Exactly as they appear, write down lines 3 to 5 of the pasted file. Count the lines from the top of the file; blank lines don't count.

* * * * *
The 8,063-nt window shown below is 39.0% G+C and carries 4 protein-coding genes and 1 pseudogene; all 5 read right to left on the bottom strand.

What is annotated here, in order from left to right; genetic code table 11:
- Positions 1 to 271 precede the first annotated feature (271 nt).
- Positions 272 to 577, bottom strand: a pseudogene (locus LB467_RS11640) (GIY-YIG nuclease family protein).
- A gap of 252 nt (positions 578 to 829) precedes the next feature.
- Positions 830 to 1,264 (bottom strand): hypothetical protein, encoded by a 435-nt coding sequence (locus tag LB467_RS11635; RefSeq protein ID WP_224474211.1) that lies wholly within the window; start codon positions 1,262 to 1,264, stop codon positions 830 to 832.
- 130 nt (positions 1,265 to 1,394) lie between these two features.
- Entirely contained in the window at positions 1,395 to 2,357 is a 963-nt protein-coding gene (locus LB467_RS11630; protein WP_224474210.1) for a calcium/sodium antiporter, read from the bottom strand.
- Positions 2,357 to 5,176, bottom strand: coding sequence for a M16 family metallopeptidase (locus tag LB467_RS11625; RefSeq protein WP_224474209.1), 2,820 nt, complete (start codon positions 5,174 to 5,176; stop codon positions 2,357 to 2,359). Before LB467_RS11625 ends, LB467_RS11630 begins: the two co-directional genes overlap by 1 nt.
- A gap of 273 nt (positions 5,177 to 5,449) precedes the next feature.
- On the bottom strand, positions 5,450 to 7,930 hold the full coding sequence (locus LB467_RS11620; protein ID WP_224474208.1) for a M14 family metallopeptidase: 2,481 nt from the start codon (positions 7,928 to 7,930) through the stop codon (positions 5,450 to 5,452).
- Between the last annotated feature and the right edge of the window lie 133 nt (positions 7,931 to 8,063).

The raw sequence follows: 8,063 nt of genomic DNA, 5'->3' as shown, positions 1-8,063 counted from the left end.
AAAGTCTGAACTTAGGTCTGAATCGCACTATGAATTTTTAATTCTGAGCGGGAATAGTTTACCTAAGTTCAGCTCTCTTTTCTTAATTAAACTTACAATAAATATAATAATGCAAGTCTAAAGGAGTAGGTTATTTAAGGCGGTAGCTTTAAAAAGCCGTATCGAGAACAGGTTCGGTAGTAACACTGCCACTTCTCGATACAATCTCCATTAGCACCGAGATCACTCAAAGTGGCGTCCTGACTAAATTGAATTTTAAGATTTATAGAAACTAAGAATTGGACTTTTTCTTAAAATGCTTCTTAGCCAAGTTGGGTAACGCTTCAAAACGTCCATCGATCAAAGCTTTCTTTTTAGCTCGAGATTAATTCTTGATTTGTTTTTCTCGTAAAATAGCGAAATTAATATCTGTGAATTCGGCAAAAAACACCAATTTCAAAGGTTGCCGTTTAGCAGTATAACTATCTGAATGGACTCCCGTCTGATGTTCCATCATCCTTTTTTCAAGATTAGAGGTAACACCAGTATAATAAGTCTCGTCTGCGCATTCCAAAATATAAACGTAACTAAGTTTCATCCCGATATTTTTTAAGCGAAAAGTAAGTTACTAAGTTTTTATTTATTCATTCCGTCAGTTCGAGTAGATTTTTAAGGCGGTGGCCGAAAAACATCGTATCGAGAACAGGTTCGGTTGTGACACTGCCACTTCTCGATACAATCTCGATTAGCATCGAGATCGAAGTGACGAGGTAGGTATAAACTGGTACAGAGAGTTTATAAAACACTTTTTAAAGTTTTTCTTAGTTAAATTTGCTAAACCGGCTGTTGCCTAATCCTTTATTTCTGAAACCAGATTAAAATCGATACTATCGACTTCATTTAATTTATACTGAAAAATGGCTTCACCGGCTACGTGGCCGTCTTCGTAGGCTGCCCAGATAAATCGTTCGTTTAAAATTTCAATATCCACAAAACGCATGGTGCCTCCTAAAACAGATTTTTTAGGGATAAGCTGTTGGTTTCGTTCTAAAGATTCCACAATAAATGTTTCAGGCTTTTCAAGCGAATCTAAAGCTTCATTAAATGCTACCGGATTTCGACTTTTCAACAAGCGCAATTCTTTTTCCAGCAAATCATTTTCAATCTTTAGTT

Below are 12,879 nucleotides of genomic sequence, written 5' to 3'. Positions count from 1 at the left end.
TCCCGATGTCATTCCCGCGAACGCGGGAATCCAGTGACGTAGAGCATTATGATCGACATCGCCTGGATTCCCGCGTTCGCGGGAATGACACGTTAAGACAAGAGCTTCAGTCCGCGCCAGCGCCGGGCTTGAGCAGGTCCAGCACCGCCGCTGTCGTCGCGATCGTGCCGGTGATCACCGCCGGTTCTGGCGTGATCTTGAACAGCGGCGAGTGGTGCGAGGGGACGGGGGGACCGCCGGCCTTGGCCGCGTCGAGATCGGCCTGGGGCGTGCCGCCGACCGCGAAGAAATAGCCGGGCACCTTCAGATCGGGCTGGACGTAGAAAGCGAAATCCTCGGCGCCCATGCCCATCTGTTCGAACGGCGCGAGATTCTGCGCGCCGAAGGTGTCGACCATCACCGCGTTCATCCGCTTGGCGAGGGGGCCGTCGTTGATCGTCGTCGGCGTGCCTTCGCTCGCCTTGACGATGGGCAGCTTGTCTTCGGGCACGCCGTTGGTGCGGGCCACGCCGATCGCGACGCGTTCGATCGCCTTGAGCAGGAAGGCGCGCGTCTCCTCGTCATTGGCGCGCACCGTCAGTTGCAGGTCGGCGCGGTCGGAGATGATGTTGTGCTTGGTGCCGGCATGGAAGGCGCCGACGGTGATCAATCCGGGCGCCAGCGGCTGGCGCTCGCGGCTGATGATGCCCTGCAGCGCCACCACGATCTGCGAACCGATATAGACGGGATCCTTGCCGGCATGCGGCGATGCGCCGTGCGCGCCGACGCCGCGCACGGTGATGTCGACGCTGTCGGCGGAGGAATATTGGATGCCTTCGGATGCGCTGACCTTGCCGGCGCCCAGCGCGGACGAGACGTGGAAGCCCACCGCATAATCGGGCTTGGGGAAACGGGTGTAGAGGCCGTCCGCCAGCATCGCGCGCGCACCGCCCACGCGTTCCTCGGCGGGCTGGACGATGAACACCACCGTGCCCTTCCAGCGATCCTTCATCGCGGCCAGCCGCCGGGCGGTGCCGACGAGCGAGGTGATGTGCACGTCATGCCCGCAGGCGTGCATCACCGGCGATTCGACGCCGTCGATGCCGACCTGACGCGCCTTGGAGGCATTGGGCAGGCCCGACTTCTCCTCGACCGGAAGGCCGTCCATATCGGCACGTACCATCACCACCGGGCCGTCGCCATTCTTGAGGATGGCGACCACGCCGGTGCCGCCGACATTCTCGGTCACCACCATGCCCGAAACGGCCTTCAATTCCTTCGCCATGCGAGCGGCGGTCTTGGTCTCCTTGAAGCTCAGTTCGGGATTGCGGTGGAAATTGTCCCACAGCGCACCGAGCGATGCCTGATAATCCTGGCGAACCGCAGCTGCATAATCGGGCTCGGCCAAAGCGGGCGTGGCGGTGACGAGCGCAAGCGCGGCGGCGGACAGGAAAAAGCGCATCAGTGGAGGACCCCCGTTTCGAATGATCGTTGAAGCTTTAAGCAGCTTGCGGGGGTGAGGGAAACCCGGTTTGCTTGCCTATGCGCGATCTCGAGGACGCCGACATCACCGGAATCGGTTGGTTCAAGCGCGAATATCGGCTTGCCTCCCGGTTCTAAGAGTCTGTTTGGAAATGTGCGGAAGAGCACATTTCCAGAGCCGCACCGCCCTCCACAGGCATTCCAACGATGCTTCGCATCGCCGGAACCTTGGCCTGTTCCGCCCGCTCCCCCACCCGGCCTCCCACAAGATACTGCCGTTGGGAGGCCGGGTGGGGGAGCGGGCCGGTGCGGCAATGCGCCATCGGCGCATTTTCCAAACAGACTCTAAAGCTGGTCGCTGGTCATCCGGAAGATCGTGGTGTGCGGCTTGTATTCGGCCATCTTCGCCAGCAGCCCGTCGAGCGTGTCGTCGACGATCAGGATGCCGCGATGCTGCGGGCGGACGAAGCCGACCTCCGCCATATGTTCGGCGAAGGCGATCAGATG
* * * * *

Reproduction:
- Positions 1 to 271 precede the first annotated feature (271 nt).
- Positions 272 to 577, bottom strand: a pseudogene (locus LB467_RS11640) (GIY-YIG nuclease family protein).
- A gap of 252 nt (positions 578 to 829) precedes the next feature.